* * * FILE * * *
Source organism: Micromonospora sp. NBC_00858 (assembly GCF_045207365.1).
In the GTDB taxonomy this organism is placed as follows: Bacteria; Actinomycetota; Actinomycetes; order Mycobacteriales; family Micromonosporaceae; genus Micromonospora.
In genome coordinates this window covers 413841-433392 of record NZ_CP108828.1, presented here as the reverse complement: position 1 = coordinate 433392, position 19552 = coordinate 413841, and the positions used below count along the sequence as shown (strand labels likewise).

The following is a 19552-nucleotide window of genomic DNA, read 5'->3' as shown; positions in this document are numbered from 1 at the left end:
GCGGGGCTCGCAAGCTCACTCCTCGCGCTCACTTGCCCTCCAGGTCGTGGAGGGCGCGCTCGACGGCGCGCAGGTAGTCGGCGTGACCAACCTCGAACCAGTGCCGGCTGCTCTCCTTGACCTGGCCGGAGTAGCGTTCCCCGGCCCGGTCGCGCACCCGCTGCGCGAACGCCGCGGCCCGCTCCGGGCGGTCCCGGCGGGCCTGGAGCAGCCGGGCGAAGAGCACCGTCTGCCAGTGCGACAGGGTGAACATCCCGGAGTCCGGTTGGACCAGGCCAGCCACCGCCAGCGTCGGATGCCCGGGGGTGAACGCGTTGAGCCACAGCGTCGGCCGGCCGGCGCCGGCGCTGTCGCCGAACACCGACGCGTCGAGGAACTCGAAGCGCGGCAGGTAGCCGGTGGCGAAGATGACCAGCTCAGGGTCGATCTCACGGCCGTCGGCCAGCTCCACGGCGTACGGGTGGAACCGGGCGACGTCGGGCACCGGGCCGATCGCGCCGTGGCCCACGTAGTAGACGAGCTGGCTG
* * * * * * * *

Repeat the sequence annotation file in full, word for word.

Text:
Source organism: Micromonospora sp. NBC_00858 (assembly GCF_045207365.1).
In the GTDB taxonomy this organism is placed as follows: Bacteria; Actinomycetota; Actinomycetes; order Mycobacteriales; family Micromonosporaceae; genus Micromonospora.
In genome coordinates this window covers 413841-433392 of record NZ_CP108828.1, presented here as the reverse complement: position 1 = coordinate 433392, position 19552 = coordinate 413841, and the positions used below count along the sequence as shown (strand labels likewise).

The following is a 19552-nucleotide window of genomic DNA, read 5'->3' as shown; positions in this document are numbered from 1 at the left end:
GCGGGGCTCGCAAGCTCACTCCTCGCGCTCACTTGCCCTCCAGGTCGTGGAGGGCGCGCTCGACGGCGCGCAGGTAGTCGGCGTGACCAACCTCGAACCAGTGCCGGCTGCTCTCCTTGACCTGGCCGGAGTAGCGTTCCCCGGCCCGGTCGCGCACCCGCTGCGCGAACGCCGCGGCCCGCTCCGGGCGGTCCCGGCGGGCCTGGAGCAGCCGGGCGAAGAGCACCGTCTGCCAGTGCGACAGGGTGAACATCCCGGAGTCCGGTTGGACCAGGCCAGCCACCGCCAGCGTCGGATGCCCGGGGGTGAACGCGTTGAGCCACAGCGTCGGCCGGCCGGCGCCGGCGCTGTCGCCGAACACCGACGCGTCGAGGAACTCGAAGCGCGGCAGGTAGCCGGTGGCGAAGATGACCAGCTCAGGGTCGATCTCACGGCCGTCGGCCAGCTCCACGGCGTACGGGTGGAACCGGGCGACGTCGGGCACCGGGCCGATCGCGCCGTGGCCCACGTAGTAGACGAGCTGGCTG